LEISURE» THE GOOD LIFE
George Bernard Shaw knew what he was talking about. “Youth is wasted on the young.” Our college years exert a long shadow, recognized only in adulthood. I studied at the Women’s Christian College (WCC), Chennai, and Mount Holyoke College, Massachusetts, US. Both of them changed my life and made me who I am today.
I went to Mount Holyoke in the late 1980s as a raw, giddy 20-year-old, eager to escape the stultifying embrace of a large Indian family. The college took me in, and did everything that a great educational institution ought to. It opened my mind, and palate; challenged my beliefs; encouraged me to try new things; and allowed me to lick my wounds in private. I went from not knowing anything about the women’s movement to defining myself as a feminist. I switched majors from psychology to sculpture and went to graduate school for a master’s in fine arts (MFA). The fact that I didn’t graduate with an MFA degree is another story, and something that I look back on with pride.
If you are a reader of this newspaper, it is that time of year when your daughter, niece, godchild, or family friend is thinking about college—perhaps here or abroad. I would like to make a case for women’s colleges as an option for young women. Going to a single-sex educational institution is not for everyone—men, for instance, cannot. But it will change an 18-year-old girl’s life for the better. It certainly did so for me.
What studying at a women’s college does is remove that entire male-female dynamic that shapes how girls behave in classrooms; the one that forces young impressionable girls to act and appear less smart than they actually are, lest they be viewed as undesirable nerds by the male objects of their desire.
Times have changed, you will say. Today’s girls are confident and don’t seek male approval. And what kind of a stupid paradigm is that anyway—where a young woman measures her worth by how popular she is with the men? In return, let me ask you to remember your high school and college years, when appearing attractive to the opposite sex occupied a significant amount of mind-space.
In the classroom, being around men robs young women of their natural drive and ambition; and renders them pliant and non-assertive. This is not the case when you are amid a group of women classmates. The playing field is levelled and you can be as in-your-face and aggressive as a start-up. You don’t have to play nice; to “be cool”. Read Gone Girl by Gillian Flynn to find out how a cool girl can go wrong.
During my classes, I didn’t miss men; not one single time. I missed having men around during happy hours and ice-cream socials; but not in the classroom. Freed from the distraction of good-looking males and how I could make an impression on them, I was able to focus on my studies. It was liberating.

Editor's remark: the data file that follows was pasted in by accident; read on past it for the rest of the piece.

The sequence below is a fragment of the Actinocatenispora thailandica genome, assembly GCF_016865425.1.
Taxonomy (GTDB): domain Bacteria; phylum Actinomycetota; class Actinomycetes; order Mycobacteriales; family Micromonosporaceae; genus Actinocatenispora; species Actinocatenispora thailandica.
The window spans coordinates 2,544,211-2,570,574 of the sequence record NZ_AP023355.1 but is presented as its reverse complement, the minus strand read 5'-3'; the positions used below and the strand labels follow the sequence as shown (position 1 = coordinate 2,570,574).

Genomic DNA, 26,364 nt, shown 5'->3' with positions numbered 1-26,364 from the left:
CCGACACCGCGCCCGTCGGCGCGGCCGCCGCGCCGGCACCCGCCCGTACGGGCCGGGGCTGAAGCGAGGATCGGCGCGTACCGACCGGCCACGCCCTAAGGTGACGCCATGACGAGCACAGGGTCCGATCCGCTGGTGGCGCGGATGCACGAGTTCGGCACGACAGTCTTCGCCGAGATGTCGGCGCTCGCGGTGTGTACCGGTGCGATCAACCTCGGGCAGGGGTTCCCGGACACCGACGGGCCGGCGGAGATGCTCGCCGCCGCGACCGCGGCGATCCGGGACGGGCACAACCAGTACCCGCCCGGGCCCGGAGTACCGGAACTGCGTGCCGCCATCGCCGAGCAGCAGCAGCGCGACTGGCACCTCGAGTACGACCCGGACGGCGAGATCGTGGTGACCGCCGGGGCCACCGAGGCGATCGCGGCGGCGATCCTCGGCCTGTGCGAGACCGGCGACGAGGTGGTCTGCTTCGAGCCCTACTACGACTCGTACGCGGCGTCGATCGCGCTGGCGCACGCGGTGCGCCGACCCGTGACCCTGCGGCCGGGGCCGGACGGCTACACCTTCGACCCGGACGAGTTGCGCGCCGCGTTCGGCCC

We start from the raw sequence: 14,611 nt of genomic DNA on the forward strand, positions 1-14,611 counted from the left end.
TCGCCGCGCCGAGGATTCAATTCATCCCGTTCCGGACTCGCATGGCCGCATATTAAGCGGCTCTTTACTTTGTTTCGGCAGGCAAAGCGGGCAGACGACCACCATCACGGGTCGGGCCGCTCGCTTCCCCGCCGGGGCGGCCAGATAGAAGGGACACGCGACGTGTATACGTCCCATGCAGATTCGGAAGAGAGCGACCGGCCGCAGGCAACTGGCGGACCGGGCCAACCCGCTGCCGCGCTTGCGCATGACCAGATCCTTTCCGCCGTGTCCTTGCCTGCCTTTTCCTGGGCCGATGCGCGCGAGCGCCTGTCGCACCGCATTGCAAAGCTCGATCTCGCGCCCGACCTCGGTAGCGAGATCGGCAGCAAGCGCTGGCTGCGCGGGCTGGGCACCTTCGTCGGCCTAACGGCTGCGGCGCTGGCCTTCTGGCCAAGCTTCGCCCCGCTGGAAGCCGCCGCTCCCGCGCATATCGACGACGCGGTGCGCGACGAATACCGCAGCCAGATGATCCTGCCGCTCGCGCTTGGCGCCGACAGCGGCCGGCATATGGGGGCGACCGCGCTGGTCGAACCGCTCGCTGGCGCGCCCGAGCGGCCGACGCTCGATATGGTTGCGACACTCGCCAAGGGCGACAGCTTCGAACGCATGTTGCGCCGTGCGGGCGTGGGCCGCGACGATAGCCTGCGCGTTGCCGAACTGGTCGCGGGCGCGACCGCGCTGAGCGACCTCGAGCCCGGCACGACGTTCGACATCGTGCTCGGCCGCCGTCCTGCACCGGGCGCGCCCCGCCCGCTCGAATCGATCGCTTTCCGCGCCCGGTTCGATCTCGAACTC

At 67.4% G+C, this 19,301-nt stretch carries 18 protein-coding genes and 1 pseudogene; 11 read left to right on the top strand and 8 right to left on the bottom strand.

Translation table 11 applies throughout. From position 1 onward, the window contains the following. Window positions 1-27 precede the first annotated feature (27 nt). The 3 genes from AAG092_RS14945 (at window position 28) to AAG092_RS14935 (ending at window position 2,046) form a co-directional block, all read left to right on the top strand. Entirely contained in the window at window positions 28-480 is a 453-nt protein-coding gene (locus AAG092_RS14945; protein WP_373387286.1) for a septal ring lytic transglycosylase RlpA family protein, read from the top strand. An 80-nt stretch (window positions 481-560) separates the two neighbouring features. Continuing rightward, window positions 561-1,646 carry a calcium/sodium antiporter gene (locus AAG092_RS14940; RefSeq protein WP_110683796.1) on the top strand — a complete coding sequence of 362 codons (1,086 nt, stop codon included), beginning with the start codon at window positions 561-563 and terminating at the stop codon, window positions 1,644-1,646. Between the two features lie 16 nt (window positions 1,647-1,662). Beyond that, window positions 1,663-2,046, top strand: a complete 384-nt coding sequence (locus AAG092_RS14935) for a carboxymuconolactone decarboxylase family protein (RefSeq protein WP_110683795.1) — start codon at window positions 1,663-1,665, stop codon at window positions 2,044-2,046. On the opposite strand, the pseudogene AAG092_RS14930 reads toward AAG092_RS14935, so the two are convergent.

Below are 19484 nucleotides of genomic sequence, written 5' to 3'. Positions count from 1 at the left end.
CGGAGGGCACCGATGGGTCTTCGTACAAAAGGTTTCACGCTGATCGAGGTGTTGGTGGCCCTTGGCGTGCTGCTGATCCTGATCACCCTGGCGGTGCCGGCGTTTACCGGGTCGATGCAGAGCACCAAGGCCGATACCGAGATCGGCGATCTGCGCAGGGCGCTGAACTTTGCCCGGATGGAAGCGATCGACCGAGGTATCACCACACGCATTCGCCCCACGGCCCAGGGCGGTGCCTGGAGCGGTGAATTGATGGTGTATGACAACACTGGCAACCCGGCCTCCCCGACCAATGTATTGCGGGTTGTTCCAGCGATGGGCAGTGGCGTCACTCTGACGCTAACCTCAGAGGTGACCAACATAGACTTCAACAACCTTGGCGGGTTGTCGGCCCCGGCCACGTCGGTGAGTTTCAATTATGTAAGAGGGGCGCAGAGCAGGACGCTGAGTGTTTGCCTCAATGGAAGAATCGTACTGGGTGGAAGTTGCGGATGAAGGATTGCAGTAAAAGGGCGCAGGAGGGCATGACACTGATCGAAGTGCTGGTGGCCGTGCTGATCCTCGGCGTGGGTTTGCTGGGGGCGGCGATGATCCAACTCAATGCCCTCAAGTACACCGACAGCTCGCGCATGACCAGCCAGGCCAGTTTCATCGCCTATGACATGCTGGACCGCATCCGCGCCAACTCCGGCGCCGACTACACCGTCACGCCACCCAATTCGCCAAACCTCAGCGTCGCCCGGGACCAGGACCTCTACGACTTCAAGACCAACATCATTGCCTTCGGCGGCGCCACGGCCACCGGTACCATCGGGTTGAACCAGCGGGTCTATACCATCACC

In the US, Mount Holyoke is part of the “seven sisters”, or the “female Ivy-ies”, as they are sometimes called. The others are Smith, Vassar (now a co-ed institution), Bryn Mawr, Wellesley (hotelier Priya Paul is a trustee and an alumnus), Barnard, and Radcliffe (now merged with Harvard). They are a loose association of traditionally women’s colleges that offer a liberal arts education in picturesque surroundings.
In India, we have tons of women’s colleges. Besides my own WCC, there is Lady Shri Ram in New Delhi, Sophia in Mumbai; Loreto in Kolkata; Ethiraj in Chennai, to name just a few. Those of us who went to women’s colleges know their benefits. Our colleges made us confident. They allowed us to enjoy the company of men without being threatened by them.
Good educational institutions are exquisitely attuned to the needs of their students. They know when to prod and when to pull back. Professors, particularly student advisers, listen to what their students are saying—and equally important, not saying. They pay attention to non-verbal cues. They keep office hours and have freewheeling, off-the-cuff conversations in the corridor. Good colleges guide in the old-fashioned sense of the word, where the teacher or guru not only passes down knowledge and skills, but an entire way of being. Through role play and encouragement, faculty and staff teach young women to be assertive, to speak up; to stop second-guessing their thoughts and opinions.
My view—from personal experience and from watching other adolescent girls—is that women have many voices in their heads that tell them how to behave. They have a mortal fear of being judged. They hate confrontation. A good teacher can drown these voices. A good college can alleviate the desire for approval that women have; the self-correction that they engage in all the time. In ancient India, the guru pretty much took charge of the student, not just in the intellectual sense but also in the holistic sense. They taught their students a new way of looking at the world; of processing choices. This happens at every great educational institution, but women’s colleges are particularly attuned to that specific demographic that they cater to: young women.
It is for this reason that you should urge your daughter or niece (assuming that she is inclined) to consider a women’s college.
Shoba Narayan self-corrects (and star-gazes) all the time. Write to her at email@example.com